The beautiful thing about Burt Bacharach’s songs is that they were so widely heard yet made such intensely personal connections. Which is why, as I list my favorite Burt Bacharach songs and interpreters, someone else might have an entirely different short list of equally great Burt Bacharach songs and interpreters. You just can’t go wrong with his body of work.

My introduction to Burt Bacharach’s songs came on the TV variety shows of the ’60s. Those were regular viewing at our house. I may have known the singer before knowing the composer, but I knew the songs.

“Walk On By” — Dionne Warwick, 1964. Probably the first song by Bacharach (and lyricist Hal David) that I came to know. A year later, the Baja Marimba Band covered it on one of the last albums my dad ever bought. You may not be familiar with this instrumental or this group, but it’s seared into my head. We played the bejeezus out of that record when we were kids. Plus my dad and I heard Dionne Warwick sing it live 15 years ago.

"Baja Marimba Band Rides Again" LP cover

“Walk On By,” the Baja Marimba Band, from “Baja Marimba Band Rides Again,” 1965.

“What’s New Pussycat?” — Tom Jones, 1965. We kids would have had to have heard this on those old TV variety shows. How else would we have learned to sing “Whoa, whoa, whoa, whoa!” When we saw Tom Jones in Indianapolis last year, this was the fourth song in his set. He introduced it with a winding and good-natured retelling of the story of how he initially wasn’t impressed with the song, which Bacharach brought to him in 1965. “What’s New Pussycat?” became a sing-along, with Sir Tom directing the choir from his perch on the stage.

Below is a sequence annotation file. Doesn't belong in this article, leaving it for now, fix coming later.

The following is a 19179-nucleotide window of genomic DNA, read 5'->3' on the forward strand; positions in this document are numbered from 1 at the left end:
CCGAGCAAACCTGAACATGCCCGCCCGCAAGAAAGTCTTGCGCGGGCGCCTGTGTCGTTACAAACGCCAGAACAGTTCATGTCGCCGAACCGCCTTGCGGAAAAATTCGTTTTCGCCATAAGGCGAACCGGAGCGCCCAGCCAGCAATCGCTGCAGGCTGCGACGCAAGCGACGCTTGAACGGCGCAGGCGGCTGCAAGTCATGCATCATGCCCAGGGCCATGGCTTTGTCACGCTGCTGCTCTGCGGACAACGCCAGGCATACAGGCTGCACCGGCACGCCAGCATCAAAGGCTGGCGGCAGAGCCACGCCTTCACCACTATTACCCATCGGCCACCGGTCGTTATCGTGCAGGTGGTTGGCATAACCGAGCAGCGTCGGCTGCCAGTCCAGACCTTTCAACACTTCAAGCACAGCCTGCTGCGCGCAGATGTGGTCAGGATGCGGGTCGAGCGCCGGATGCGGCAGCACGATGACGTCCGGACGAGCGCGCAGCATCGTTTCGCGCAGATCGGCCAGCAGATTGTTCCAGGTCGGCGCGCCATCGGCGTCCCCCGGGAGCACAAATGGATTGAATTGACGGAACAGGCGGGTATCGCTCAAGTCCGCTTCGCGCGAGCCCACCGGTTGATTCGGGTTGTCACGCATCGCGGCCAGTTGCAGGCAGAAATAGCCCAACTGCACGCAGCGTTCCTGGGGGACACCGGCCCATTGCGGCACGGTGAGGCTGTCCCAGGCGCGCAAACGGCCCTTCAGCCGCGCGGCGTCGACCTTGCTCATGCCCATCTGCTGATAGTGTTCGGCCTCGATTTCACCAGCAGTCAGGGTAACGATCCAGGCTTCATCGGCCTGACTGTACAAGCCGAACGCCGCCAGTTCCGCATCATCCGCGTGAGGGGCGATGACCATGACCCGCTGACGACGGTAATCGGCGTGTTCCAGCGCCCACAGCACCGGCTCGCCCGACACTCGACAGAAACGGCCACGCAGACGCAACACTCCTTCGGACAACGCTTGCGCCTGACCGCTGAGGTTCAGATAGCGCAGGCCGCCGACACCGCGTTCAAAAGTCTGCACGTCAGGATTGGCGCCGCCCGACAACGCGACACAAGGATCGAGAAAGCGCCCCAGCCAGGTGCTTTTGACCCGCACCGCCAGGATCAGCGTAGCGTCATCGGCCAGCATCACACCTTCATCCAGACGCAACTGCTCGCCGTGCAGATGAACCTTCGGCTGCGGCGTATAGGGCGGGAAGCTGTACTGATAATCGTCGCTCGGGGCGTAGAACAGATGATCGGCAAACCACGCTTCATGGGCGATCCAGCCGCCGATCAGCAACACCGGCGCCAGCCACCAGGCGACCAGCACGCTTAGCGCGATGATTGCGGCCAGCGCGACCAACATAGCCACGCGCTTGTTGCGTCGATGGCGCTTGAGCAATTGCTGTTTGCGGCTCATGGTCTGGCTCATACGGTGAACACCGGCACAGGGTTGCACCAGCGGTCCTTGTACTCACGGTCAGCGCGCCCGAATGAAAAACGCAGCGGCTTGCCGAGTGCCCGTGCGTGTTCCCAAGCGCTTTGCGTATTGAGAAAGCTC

"What's New Pussycat?" LP cover by Tom Jones

“What’s New Pussycat?” Tom Jones, from “What’s New Pussycat?” 1965.

“One Less Bell to Answer” — Keely Smith, 1967. Which is a perfectly fine version. But for me, the definitive version is by Marilyn McCoo with The 5th Dimension in 1970. It starts cool but turns into a scorcher of a torch song. I’d listen to Marilyn McCoo read the phone book. (Oh, yeah, dating myself there.) The 5th Dimension is one of the great (and underrated and underappreciated) singing groups of our time. Just watch them in “Summer of Soul,” the Questlove documentary on the Harlem Cultural Festival of 1969.